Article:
The use of cluster bombs by the Indian army is outrageous, says Pakistan Peoples Party Chairperson Bilawal Bhutto Zardari.
“The world continues to ignore the human rights catastrophe [in Kashmir],” he said. “This must change if we want peace,” he tweeted on Saturday after Pakistan Army’s media wing released a statement saying that the Indian Army has been using cluster ammunition to target people along the Line of Control.
Two people, including a four-year-old boy, were killed and 11 injured after the Indian Army used cluster ammunition against them in Neelum Valley on the night of July 30, the ISPR statement had said.
“This is a violation of the Geneva Convention and the international humanitarian law,” according to the army’s media wing. “The use of cluster ammunition is prohibited under the Convention on Cluster Ammunition.” The ISPR said that the “blatant Indian aggression” shows their “true character” and moral standing.
India continues to flout international conventions in its bloody attempt to stifle aspirations of the people of Kashmir, said Bilawal.
A cluster munition, also known as a cluster bomb, is a weapon containing multiple explosive submunitions. They can be dropped from an aircraft or fired from the ground or sea. It opens up mid-air and releases tens or hundreds of submunitions. Anybody within the strike area of the cluster munition is likely to be killed or critically injured.
‘Ballot boxes compromised’
From union council to Senate chairperson elections, the sanctity of a ballot box has been compromised in Pakistan, Bilawal said in a media talk in Lahore on Saturday.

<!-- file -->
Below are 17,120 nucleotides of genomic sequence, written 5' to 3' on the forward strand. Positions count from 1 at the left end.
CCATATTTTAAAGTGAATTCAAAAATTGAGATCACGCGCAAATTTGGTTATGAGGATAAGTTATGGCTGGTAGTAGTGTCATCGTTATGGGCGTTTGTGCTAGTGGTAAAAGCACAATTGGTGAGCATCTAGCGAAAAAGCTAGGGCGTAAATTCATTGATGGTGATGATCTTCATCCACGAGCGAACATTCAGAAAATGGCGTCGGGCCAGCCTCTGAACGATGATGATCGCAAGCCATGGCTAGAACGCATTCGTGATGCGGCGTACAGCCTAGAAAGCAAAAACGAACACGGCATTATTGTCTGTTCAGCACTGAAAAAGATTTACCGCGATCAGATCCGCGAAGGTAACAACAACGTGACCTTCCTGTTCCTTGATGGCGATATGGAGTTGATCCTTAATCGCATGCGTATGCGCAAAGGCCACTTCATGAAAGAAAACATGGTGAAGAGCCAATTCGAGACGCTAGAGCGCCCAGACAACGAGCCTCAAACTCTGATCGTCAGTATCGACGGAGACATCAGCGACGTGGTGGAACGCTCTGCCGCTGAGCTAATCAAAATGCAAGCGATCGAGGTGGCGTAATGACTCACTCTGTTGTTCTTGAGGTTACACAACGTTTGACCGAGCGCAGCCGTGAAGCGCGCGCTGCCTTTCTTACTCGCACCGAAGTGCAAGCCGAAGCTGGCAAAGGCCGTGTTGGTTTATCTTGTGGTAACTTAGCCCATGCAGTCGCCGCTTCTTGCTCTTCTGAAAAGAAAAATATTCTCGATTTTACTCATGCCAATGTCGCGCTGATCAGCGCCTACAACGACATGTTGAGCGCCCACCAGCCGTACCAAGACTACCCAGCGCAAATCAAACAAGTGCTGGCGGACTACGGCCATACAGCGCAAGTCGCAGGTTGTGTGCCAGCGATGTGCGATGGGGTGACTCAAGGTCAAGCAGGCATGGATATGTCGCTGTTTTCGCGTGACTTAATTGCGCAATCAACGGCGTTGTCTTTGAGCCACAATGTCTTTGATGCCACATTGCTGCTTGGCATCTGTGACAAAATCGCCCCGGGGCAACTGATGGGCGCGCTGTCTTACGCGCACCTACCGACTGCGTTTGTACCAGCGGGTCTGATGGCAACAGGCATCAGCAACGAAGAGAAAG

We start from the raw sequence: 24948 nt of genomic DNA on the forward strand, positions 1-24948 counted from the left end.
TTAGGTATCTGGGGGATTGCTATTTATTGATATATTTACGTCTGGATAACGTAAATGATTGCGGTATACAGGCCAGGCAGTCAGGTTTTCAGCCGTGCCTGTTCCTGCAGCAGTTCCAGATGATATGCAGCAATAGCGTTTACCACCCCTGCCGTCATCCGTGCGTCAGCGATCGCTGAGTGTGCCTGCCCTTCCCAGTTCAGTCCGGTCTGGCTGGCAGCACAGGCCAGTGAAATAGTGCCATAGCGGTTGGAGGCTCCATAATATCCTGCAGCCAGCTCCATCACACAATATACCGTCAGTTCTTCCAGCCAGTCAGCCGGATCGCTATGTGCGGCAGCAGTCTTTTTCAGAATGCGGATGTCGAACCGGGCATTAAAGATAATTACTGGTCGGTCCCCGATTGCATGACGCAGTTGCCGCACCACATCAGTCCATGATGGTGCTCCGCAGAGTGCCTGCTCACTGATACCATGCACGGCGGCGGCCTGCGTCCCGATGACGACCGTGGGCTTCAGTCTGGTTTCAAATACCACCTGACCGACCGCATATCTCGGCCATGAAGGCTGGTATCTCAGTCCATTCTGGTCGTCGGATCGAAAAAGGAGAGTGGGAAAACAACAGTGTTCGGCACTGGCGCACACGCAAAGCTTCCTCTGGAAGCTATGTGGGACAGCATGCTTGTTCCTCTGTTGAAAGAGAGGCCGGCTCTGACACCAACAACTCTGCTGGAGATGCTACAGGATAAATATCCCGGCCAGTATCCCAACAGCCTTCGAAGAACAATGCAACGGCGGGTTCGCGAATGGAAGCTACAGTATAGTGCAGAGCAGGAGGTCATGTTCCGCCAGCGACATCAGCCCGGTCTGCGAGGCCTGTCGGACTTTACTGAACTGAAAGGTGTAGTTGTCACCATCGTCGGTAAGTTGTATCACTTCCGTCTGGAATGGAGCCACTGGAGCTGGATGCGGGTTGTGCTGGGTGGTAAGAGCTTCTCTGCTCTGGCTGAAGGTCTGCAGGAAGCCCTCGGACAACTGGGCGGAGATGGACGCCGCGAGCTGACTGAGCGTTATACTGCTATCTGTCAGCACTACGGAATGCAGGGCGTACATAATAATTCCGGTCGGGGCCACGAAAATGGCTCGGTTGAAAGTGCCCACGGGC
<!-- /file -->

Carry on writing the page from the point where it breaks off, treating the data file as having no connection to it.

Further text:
He was referring to the vote on a no-trust motion moved against Senate Chairperson Sadiq Sanjrani. It is being said that the opposition lost, but this is not the case, Bilawal said. It was a defeat of democracy and the government, he added.
The PPP leader said the opposition was aware that it could lose, adding that all the opposition’s defeat did was unveil that government has been rigging elections.
PPP still believes that Sadiq Sanjrani should resign, he said. “Even today, you don’t enjoy the majority vote of the Senate,” Bilawal said, explaining that 50 senators are still not in favour of Sanjrani.
“If you have the moral character, it is the demand of the time that you resign yourself,” he said.
He remarked he had made a fact-finding committee to investigate whether and who among party senators defected in the secret ballot in the no-confidence motion against Sanjrani.
The committee will meet on August 6 in Islamabad to start the investigation, PPP’s Farhatullah Babar tweeted on Saturday.